Building and Construction

Report Offers a Plan to Cut Large Building Emissions

20 September 2017

A new report by the Canada Green Building Council (CaGBC) offers a roadmap for cutting greenhouse gas emissions from large buildings.

The report, A Roadmap for Retrofits in Canada, provides recommendations to retrofit large buildings that will contribute to reducing GHG emissions by at least 30 percent (or 12.5 million tons) by 2030.

The report advances recommendations made in CaGBC’s 2016 Building Solutions to Climate Change research by analyzing how the type, size and age of large buildings, along with energy sources and the carbon intensity of regional electrical grids in Canada, can affect energy efficiency and carbon emissions.

The Toronto skyline from Lake Ontario.The Toronto skyline from Lake Ontario.The report identifies the buildings with the largest carbon reduction potential and recommends provincially specific retrofit pathways that include a combination of recommissioning, deep retrofits, renewable energy and fuel switching actions.

Among its findings:

  • Achieving a 30 percent (or potentially 51 percent) building emissions reduction by 2030 is achievable by focusing on a targeted number of buildings that have the greatest potential to reduce carbon.
  • Buildings including office buildings, shopping malls, universities and arenas constructed between 1960 and 1979 across all provinces represent the age class with the largest opportunity for total carbon emissions reductions.
  • Alberta and Ontario currently emit the most carbon and therefore have the greatest potential for reducing emissions. This is due to the carbon intensity of Alberta’s electricity grid and the number of large buildings in Ontario.
  • All provinces will need to prioritize recommissioning for large buildings (between 25,000 and 200,000 square feet) and deep retrofits for older buildings (over 35 years old) in order to meet the target. These two actions will reduce emissions by a collective total of 4.1 metric tons of carbon dioxide equivalent (CO2e), providing 62 percent of the reduction activity needed.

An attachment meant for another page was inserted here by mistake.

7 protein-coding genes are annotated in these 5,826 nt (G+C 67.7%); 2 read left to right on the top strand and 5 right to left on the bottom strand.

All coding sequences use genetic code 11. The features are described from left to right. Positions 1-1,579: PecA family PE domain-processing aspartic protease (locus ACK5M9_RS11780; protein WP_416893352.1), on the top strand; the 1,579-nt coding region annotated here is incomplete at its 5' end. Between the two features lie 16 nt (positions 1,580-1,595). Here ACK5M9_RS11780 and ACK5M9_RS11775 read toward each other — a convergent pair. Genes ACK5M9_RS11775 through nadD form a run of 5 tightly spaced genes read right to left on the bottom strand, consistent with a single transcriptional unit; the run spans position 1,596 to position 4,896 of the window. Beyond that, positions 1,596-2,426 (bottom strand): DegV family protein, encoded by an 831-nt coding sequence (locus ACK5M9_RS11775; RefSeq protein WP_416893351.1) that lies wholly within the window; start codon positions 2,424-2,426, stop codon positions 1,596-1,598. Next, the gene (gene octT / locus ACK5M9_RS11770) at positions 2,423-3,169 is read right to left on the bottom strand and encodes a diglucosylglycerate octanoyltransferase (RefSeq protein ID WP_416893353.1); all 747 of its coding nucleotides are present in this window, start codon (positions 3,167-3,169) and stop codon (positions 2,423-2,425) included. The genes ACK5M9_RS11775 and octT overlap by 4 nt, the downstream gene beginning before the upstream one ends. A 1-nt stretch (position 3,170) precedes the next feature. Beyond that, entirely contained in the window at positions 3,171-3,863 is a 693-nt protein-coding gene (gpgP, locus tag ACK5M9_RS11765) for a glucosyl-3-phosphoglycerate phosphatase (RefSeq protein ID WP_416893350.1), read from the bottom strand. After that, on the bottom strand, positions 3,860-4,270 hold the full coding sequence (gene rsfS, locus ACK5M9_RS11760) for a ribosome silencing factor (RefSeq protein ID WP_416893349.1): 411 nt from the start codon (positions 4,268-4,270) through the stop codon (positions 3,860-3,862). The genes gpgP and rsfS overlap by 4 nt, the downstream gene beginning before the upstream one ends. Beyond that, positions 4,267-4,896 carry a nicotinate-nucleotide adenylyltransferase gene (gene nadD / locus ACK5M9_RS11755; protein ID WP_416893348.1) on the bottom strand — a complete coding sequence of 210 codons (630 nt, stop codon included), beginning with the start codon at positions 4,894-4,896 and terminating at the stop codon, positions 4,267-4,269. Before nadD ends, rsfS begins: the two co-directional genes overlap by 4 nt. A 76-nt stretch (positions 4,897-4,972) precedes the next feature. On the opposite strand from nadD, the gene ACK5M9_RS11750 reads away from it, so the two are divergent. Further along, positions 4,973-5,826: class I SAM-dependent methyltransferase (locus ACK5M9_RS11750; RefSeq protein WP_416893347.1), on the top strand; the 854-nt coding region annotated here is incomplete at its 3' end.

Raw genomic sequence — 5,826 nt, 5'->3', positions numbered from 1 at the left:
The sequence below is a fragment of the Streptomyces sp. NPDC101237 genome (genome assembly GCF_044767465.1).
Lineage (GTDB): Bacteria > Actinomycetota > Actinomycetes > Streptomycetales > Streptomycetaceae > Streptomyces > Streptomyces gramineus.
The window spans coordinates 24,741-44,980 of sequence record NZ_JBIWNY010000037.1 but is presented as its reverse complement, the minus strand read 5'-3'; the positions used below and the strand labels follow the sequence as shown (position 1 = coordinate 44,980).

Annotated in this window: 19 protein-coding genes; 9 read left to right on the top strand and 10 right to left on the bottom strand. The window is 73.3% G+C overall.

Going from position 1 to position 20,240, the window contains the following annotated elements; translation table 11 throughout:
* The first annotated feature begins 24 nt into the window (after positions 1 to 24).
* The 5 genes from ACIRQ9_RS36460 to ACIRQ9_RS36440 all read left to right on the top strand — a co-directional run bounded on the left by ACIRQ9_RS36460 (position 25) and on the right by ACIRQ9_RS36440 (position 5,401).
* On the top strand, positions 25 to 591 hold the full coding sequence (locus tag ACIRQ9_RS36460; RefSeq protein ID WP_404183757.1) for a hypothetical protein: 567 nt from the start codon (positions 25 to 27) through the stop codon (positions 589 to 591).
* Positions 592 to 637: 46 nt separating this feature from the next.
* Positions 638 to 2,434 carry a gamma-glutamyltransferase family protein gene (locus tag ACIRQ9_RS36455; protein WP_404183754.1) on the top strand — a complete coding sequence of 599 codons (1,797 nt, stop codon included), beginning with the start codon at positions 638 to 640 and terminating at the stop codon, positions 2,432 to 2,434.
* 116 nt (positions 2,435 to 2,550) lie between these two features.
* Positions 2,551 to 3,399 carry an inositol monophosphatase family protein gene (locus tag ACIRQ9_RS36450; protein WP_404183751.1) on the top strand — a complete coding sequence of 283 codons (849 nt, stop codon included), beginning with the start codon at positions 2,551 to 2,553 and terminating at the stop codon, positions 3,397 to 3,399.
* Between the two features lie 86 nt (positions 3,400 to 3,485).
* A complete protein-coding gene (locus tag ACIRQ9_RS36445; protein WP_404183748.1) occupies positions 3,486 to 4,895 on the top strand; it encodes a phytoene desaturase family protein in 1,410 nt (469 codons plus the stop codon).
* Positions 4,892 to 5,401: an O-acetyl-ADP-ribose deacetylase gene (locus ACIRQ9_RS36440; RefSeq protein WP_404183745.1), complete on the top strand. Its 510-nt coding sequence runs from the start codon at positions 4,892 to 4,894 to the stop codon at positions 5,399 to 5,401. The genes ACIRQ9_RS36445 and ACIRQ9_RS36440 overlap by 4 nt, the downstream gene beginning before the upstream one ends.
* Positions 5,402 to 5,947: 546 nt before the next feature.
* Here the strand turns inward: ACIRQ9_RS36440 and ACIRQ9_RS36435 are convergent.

• Fuel switching must be completed in 20 percent of buildings over 35 years of age across Canada. Currently, fuel switching is particularly attractive in provinces with clean electricity grids, such as British Columbia, Manitoba, Quebec, New Brunswick and Newfoundland. In these regions, the report says that effort should be put into increasing the adoption of highly efficient heat pump technology. This will reduce emissions by 1.6 metric tons of CO2e, or 25 percent of the reduction activity needed.
  • In provinces with carbon intense electricity grids, specifically Alberta, Saskatchewan, New Brunswick and Nova Scotia, 30 percent of buildings will need to use renewable energy in order to meet the target. This will reduce emissions by 0.9 metric tons of CO2e, representing 13 percent of the reduction activity needed.

The report provides the following policy recommendations for the Federal Government: include a greenhouse gas metric in Canada’s future retrofit building code; develop regional retrofit roadmaps; prioritize investments in scalable retrofit projects; and support mandatory energy benchmarking.

To contact the author of this article, email david.wagman@ieeeglobalspec.com


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